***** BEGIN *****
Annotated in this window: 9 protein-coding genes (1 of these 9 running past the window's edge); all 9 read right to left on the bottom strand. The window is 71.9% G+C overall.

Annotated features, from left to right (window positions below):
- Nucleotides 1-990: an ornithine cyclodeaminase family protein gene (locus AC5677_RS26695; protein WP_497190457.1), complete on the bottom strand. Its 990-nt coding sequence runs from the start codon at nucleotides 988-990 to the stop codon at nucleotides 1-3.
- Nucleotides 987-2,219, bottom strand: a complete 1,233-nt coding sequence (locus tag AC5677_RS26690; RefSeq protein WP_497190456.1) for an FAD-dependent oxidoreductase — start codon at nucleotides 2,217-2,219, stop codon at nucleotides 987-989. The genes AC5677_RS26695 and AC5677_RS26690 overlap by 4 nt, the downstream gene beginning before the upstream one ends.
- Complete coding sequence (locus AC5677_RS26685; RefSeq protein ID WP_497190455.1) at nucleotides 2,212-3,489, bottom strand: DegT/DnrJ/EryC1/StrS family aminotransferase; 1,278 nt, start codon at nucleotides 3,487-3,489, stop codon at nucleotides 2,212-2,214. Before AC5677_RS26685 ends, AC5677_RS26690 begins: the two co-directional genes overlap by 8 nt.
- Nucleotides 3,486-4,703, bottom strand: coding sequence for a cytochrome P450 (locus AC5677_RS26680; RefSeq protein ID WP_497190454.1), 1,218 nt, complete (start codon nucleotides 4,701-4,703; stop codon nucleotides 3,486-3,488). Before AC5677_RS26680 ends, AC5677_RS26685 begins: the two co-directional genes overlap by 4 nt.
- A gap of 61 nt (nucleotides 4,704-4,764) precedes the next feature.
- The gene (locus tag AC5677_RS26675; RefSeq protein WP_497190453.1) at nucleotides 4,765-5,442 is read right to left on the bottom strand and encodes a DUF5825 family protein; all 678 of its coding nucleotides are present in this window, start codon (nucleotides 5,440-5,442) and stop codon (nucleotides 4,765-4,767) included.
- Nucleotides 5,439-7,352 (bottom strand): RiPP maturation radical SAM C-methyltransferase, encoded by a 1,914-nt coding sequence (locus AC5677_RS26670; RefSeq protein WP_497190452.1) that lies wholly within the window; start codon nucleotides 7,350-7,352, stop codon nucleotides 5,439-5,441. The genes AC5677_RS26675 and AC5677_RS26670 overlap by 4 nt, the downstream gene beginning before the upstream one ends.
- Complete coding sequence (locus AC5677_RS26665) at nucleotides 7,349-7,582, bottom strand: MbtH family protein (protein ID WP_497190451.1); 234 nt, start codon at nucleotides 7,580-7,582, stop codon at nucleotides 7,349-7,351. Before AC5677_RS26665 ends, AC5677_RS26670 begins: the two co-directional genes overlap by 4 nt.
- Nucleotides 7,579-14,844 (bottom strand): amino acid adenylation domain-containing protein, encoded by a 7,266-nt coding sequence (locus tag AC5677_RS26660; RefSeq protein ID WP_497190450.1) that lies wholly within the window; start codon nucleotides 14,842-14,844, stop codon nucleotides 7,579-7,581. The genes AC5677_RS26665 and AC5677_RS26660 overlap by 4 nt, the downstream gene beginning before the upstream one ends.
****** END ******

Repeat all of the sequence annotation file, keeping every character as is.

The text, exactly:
Annotated in this window: 9 protein-coding genes (1 of these 9 running past the window's edge); all 9 read right to left on the bottom strand. The window is 71.9% G+C overall.

Annotated features, from left to right (window positions below):
- Nucleotides 1-990: an ornithine cyclodeaminase family protein gene (locus AC5677_RS26695; protein WP_497190457.1), complete on the bottom strand. Its 990-nt coding sequence runs from the start codon at nucleotides 988-990 to the stop codon at nucleotides 1-3.
- Nucleotides 987-2,219, bottom strand: a complete 1,233-nt coding sequence (locus tag AC5677_RS26690; RefSeq protein WP_497190456.1) for an FAD-dependent oxidoreductase — start codon at nucleotides 2,217-2,219, stop codon at nucleotides 987-989. The genes AC5677_RS26695 and AC5677_RS26690 overlap by 4 nt, the downstream gene beginning before the upstream one ends.
- Complete coding sequence (locus AC5677_RS26685; RefSeq protein ID WP_497190455.1) at nucleotides 2,212-3,489, bottom strand: DegT/DnrJ/EryC1/StrS family aminotransferase; 1,278 nt, start codon at nucleotides 3,487-3,489, stop codon at nucleotides 2,212-2,214. Before AC5677_RS26685 ends, AC5677_RS26690 begins: the two co-directional genes overlap by 8 nt.
- Nucleotides 3,486-4,703, bottom strand: coding sequence for a cytochrome P450 (locus AC5677_RS26680; RefSeq protein ID WP_497190454.1), 1,218 nt, complete (start codon nucleotides 4,701-4,703; stop codon nucleotides 3,486-3,488). Before AC5677_RS26680 ends, AC5677_RS26685 begins: the two co-directional genes overlap by 4 nt.
- A gap of 61 nt (nucleotides 4,704-4,764) precedes the next feature.
- The gene (locus tag AC5677_RS26675; RefSeq protein WP_497190453.1) at nucleotides 4,765-5,442 is read right to left on the bottom strand and encodes a DUF5825 family protein; all 678 of its coding nucleotides are present in this window, start codon (nucleotides 5,440-5,442) and stop codon (nucleotides 4,765-4,767) included.
- Nucleotides 5,439-7,352 (bottom strand): RiPP maturation radical SAM C-methyltransferase, encoded by a 1,914-nt coding sequence (locus AC5677_RS26670; RefSeq protein WP_497190452.1) that lies wholly within the window; start codon nucleotides 7,350-7,352, stop codon nucleotides 5,439-5,441. The genes AC5677_RS26675 and AC5677_RS26670 overlap by 4 nt, the downstream gene beginning before the upstream one ends.
- Complete coding sequence (locus AC5677_RS26665) at nucleotides 7,349-7,582, bottom strand: MbtH family protein (protein ID WP_497190451.1); 234 nt, start codon at nucleotides 7,580-7,582, stop codon at nucleotides 7,349-7,351. Before AC5677_RS26665 ends, AC5677_RS26670 begins: the two co-directional genes overlap by 4 nt.
- Nucleotides 7,579-14,844 (bottom strand): amino acid adenylation domain-containing protein, encoded by a 7,266-nt coding sequence (locus tag AC5677_RS26660; RefSeq protein ID WP_497190450.1) that lies wholly within the window; start codon nucleotides 14,842-14,844, stop codon nucleotides 7,579-7,581. The genes AC5677_RS26665 and AC5677_RS26660 overlap by 4 nt, the downstream gene beginning before the upstream one ends.